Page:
So there you go – I’m reimbursed. Am I happy? Well, not being out the $13.61 is nice, especially since they were the ones who broke the thing in the first place. But honestly, I’d rather still have an intact ornament as a memory of my trip, and would have been a whole lot happier if I had been allowed to keep my carry-on in the first place, and then none of this would have happened.

With airline travel so uncomfortable and not-user-friendly nowadays, you would think the airlines could at least make “keeping the items they say customers can have with them, with them” would be more of a priority in terms of customer service. Oh, and speaking of customer service, I got a “Give Us Feedback of How We Handled This Situation?” email from Delta on April 11th, the day after they said they were going to send me the check. Only problem was that several of the survey questions had to do with whether or not I was happy with the situation once it was completed…which it wasn’t, because I hadn’t received the check yet. There was still a possibility something could have happened and the check wouldn’t be received, which would have affected my answers. So I held onto the email and waited. But when I tried to fill it out a few days after I finally did receive the check, the survey had expired. So yeah…customer service.

I know I’m not the only one who’s been through something like this. Did an airline ever break anything of yours? Did you have a happy ending with it?

Posts We Like: “When An Airline Proves Twitter Support Is Officially Worthless”

TwitterWe read other travel bloggers all the time, for tips, ideas, news and anything else that can pop up in the world of miles and points. We saw this post earlier this week, from another travel blogger, One Mile At A Time. It discusses how Twitter can be the best or the worst thing ever when you’re trying to fix a problem with an airline.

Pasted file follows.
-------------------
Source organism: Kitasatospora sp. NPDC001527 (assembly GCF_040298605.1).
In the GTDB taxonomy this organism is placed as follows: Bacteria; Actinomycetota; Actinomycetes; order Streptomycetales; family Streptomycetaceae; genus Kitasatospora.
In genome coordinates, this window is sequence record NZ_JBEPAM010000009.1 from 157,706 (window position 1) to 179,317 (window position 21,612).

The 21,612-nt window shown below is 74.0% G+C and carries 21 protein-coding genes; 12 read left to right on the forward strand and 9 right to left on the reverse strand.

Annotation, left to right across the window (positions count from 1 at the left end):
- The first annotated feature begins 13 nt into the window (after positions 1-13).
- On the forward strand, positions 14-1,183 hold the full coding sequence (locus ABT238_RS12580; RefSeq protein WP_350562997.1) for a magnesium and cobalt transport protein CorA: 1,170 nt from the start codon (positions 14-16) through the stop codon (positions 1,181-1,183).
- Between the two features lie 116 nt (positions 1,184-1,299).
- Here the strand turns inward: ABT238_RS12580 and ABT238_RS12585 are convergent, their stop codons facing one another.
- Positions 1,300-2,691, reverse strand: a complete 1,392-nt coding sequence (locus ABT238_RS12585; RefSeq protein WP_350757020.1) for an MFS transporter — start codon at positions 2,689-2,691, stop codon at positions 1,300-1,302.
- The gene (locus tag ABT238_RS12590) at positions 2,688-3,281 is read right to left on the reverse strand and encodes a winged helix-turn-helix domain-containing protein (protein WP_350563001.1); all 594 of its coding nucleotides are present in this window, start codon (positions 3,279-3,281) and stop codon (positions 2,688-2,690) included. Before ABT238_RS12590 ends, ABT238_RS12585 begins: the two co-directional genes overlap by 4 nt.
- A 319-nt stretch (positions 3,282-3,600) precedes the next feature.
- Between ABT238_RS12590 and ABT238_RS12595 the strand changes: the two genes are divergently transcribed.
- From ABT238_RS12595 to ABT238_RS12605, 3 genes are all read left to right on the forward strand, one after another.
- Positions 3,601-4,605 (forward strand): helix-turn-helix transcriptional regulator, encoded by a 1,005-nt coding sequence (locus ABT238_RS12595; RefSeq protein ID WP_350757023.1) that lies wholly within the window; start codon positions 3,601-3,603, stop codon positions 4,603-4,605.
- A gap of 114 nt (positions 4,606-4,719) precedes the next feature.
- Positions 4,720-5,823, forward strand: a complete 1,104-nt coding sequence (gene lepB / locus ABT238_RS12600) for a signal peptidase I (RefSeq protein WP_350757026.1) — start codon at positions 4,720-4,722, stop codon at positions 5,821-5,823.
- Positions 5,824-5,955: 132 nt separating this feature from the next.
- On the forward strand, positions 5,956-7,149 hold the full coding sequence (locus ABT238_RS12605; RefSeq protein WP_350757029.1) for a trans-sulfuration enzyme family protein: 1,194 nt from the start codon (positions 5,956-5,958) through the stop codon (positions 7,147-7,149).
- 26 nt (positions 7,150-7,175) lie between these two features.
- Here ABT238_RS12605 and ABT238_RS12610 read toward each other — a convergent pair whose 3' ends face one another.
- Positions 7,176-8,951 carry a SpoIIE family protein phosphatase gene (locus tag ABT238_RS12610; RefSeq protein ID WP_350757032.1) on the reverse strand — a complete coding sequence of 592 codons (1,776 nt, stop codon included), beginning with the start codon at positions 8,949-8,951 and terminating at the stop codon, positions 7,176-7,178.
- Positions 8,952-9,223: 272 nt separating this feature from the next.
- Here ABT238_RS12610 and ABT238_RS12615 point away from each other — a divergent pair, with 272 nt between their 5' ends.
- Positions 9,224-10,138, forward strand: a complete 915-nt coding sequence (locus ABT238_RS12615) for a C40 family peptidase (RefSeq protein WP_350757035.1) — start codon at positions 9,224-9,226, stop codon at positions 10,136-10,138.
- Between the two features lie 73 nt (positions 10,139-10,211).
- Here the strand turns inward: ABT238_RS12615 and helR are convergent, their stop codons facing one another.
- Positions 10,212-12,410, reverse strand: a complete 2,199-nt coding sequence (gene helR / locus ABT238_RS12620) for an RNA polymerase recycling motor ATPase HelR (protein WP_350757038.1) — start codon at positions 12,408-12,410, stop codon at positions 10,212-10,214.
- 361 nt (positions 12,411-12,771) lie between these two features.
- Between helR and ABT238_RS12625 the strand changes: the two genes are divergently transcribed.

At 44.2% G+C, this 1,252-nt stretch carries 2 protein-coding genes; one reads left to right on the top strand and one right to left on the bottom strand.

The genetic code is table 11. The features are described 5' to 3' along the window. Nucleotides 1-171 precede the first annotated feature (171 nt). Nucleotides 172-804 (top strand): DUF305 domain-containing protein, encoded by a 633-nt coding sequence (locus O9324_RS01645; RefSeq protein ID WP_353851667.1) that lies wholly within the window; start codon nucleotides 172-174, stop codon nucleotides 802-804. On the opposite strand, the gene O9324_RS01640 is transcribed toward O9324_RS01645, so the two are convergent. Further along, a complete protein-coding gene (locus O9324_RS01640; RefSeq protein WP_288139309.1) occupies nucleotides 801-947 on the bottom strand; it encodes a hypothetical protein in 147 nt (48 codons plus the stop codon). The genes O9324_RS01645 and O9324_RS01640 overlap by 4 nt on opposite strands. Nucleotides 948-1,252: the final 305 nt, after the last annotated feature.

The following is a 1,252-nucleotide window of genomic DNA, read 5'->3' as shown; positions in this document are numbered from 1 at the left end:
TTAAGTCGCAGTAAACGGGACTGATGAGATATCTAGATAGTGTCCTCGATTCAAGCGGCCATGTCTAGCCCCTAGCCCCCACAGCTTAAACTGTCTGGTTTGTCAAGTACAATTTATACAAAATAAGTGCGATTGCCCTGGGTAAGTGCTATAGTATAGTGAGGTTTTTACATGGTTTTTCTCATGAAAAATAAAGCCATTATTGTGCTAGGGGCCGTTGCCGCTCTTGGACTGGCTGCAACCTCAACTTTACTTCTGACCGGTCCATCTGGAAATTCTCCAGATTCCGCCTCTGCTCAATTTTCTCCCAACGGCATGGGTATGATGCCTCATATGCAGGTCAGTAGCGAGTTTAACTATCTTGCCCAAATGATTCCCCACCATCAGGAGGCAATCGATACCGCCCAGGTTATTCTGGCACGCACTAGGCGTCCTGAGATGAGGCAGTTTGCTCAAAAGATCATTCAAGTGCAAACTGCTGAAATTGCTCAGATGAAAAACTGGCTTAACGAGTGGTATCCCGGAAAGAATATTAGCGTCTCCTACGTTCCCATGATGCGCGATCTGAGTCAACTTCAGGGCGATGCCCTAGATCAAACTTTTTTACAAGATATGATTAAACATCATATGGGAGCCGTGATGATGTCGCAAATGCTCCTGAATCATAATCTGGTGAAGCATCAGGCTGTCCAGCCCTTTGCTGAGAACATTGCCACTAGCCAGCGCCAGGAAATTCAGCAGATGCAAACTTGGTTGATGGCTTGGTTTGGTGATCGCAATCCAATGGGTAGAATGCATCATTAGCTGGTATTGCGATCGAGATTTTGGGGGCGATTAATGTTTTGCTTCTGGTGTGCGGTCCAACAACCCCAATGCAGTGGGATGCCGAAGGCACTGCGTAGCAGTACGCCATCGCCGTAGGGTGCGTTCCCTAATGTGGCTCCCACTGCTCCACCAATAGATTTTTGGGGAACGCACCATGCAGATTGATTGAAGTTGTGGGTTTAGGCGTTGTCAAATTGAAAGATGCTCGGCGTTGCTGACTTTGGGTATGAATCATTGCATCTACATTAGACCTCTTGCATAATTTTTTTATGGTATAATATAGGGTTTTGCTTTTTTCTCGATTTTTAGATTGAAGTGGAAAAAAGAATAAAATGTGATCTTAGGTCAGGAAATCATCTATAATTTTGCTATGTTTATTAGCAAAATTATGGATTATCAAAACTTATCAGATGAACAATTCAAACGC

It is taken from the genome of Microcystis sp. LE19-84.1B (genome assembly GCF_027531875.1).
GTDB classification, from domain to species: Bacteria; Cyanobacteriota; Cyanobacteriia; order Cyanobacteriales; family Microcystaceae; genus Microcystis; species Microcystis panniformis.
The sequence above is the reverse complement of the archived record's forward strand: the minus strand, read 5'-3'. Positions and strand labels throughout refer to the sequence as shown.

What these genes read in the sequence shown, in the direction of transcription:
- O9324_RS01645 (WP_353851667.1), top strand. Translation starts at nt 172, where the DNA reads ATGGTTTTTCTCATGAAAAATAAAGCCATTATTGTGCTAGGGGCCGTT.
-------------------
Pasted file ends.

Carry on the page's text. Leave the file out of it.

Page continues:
We just recently used Twitter to fix our reservation with JetBlue and they were great, but we admittedly sent a direct message to them instead of a public tweet. We also tweeted Delta to help us get money back on an item they broke in transit and they were great in quickly giving us a phone number to get started. But in One Mile At A Time’s article, they showed how the airlines’ priorities can sometimes get in the way of good customer service. We agree that it does depend on the airline (or hotel) and the problem you are asking them about.

Have you ever tweeted a company to help get resolution for a problem? How well was it resolved (or not)?

Five reasons why I was going to book a flight on Allegiant…and five reasons why I didn’t.

I’ve flown on a bunch of different domestic airlines in my lifetime. Off the top of my head, I’ve flown on Delta, United, American, JetBlue, Virgin America, Southwest, Alaska, Hawaiian, Silver, Continental, US Airways, Eastern, America West, TWA, Northwest, People’s Express, TED, Song and Midwest Express (am I showing my age?). So why, when it came to booking a flight on Allegiant, did I have second thoughts?

allegiantair
Why didn’t I book a flight on Allegiant?

Let me set up the story. Sharon asked me earlier this week to look for a hotel in Pigeon Forge, TN. It’s not an uncommon request from her, as we get friends asking us all the time to help with travel; that’s why we started the blog in the first place. I asked for the dates because I can’t tell what hotel rates are going to be without knowing when the stay is going to be. She told me the date and the location and I came up with some hotels for decent prices. That’s when I get the open ended question of, “Would you mind if I went away for the weekend?” Huh, this was for you? For what? We are already traveling so much this year already, why do you need to go away?